As system size increases, even without assuming any improvement in price based on economy of scale (the system price in each case is $4.00/Watt), it is clear that larger systems have significantly greater return on investment over the life of the system. If your bills fall into that third use case, you are going to benefit greatly by adding solar. But in that first use case, not so much.
What can you do to make your bills lower -- before adding solar?
However, even if your use case makes sense, it is important to consider some low-hanging fruit before plunking down thousands of dollars on a solar power system. The two most obvious candidates for investment are pool pumps and air conditioning systems.
Older pool pumps tend to have single speed motors, which means that they draw the same amount of energy all the time. But harken back to your elementary school science classes: a body at rest tends to stay at rest; a body in motion tends to stay in motion. (Thank you, Isaac Newton!) What's that got to do with pool pumps? Well, all that water in your pool has a lot of mass and when it is just sitting there it takes a great deal of energy to get it moving - it's a big body at rest! But once you get it moving, it is relatively easy to keep it moving, so you need to expend a lot less energy to do so.
Single-speed pool pump motors don't get that, and they just keep pumping as hard as they can the entire time they are on. That is wasteful, and expensive. A variable-speed pump, on the other hand, embraces the eternal wisdom of Sir Newton, and throttles down over time. That saves energy, and thus money. Even better, utilities like SCE will give you a rebate (from SCE that is $200!) toward the cost of installing a variable-speed pool pump.
The other big opportunity for savings is in an updated A/C system. Newer systems are significantly more efficient out-of-the-box, and as older systems age, their efficiency decreases, meaning they are costing you more to operate.
Other Savings Opportunities
You don't really have an old refrigerator running in your garage, do you? If it is old, it is inefficient, and you've just put it in the hottest part of your home (short of the attic) so it has to work really hard to keep that case of beer cold. Either ditch it altogether, or only run it when that party is about to happen!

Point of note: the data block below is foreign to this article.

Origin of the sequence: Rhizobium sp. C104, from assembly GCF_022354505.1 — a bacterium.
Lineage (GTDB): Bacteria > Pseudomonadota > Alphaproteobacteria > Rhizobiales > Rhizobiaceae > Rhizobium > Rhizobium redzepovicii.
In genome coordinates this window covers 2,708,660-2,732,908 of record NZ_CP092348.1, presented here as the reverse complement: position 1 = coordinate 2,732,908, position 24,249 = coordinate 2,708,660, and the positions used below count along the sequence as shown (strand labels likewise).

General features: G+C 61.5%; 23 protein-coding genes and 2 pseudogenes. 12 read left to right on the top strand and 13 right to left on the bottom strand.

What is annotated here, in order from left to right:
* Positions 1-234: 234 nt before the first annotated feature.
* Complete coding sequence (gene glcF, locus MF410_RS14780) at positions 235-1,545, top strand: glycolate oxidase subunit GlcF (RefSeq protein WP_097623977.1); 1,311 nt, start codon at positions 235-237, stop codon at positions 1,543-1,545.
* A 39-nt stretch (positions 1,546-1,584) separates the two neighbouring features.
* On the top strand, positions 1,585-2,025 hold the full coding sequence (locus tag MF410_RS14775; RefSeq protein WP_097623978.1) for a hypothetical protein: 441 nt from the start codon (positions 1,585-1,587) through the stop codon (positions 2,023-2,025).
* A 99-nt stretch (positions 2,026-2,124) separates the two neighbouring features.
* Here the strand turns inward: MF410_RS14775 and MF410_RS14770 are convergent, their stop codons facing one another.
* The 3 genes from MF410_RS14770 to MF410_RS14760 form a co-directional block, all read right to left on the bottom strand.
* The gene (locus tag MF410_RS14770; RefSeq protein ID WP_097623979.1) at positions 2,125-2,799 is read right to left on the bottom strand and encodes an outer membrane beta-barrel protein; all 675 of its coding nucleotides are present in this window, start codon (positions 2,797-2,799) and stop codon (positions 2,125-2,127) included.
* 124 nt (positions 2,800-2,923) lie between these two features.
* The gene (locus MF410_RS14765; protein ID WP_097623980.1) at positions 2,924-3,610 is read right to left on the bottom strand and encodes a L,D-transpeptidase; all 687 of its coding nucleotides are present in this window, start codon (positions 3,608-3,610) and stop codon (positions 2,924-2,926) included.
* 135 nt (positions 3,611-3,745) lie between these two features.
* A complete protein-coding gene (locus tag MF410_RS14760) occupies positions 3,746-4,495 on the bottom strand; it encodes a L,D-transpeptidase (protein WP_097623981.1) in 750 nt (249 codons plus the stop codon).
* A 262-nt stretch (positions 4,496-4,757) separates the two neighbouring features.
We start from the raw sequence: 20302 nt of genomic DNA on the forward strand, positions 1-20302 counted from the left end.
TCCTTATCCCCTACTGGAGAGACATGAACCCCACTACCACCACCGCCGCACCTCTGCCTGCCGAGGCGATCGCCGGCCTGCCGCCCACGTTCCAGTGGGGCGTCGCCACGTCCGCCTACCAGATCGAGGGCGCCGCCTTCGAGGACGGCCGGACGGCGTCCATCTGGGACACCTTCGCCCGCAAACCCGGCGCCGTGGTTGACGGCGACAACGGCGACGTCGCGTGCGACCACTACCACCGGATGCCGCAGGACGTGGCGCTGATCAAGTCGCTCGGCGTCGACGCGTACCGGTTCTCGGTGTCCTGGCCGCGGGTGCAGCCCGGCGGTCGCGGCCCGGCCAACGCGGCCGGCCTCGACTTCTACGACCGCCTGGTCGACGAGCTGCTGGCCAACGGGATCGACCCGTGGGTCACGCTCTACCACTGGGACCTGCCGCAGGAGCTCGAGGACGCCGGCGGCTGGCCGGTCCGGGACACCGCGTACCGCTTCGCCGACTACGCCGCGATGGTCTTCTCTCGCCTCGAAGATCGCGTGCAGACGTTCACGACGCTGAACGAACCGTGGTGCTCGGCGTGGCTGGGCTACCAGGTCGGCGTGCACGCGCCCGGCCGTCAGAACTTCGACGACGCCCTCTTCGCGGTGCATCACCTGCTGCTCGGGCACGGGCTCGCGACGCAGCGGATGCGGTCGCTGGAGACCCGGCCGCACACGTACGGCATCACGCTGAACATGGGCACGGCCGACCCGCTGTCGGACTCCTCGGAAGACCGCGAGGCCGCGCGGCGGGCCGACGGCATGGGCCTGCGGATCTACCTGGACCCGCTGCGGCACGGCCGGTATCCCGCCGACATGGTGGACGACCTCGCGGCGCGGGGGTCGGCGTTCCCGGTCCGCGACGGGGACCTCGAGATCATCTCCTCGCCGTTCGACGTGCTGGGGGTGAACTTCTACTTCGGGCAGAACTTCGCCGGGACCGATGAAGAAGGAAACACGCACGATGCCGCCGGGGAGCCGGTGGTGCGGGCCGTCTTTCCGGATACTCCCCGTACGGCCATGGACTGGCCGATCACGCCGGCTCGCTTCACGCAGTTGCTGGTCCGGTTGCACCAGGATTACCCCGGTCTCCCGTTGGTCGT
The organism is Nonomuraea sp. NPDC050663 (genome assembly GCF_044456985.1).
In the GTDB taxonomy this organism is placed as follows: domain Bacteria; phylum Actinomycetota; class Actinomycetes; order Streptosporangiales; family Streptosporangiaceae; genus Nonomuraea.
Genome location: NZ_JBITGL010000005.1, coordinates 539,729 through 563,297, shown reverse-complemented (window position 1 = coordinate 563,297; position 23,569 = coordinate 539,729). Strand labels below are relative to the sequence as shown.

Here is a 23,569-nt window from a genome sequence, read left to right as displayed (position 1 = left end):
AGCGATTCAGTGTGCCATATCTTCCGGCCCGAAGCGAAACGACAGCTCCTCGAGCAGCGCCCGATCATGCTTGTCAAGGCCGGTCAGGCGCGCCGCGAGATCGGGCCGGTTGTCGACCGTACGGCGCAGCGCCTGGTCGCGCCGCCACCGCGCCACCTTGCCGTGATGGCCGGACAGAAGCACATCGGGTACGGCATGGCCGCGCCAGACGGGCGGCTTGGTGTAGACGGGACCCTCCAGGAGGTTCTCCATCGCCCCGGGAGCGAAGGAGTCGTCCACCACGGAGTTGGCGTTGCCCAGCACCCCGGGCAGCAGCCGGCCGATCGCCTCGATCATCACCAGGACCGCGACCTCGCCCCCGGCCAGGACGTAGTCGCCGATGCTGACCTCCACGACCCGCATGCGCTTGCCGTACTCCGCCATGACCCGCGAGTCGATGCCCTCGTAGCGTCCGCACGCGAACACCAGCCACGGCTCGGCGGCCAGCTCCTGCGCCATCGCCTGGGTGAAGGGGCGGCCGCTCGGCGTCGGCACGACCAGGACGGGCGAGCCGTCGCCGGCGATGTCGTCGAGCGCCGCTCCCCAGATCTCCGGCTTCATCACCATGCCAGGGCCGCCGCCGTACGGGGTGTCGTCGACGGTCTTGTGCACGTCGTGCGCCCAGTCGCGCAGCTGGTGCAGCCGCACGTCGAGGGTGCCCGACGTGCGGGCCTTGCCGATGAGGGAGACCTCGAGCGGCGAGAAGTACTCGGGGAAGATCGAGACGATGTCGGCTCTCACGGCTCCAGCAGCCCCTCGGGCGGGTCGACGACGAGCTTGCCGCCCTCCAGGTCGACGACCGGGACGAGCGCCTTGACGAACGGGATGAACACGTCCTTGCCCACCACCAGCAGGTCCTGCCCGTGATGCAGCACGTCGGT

How old is your thermostat? Does it even work, or do you just use it as an on/off switch? New, smart thermostats can save you money - and there is likely a rebate there, too!
How good a candidate is your home for solar?
Ok, your use case is compelling, even after harvesting all that luscious, low-hanging fruit. So is it now certain that solar will help? Um, maybe. How good of a candidate is your home for solar?
We have written about this at length before, for example here and here. If you have lots of shading, your house will not be a good candidate -- you don't want to be the owner of a system installed under a tree!
But other issues can change the value proposition for installing solar. For example, your electrical service might be ancient and undersized, requiring you to spend additional money to upgrade to a newer, larger service. If you are installing a relatively large PV system, that is a relatively small increase, but on our small use case, upgrading your service panel can add 10 to 15% to the total cost.
Other factors that are not show-stoppers but which increase costs are second-story and/or steeply pitched roofs (both of which just make the labor costs higher because the work goes slower), roofs other than composition shingles, service panels located far from where the array needs to go (like the array on a detached garage but the service panel in on the side of the house with a concrete driveway in between).
How can you know for sure? Simple, have a professional installer come out and do a proper site evaluation. So how do you find such a person? Ah, that is the subject of Part 2: How Do I Find Someone to Trust?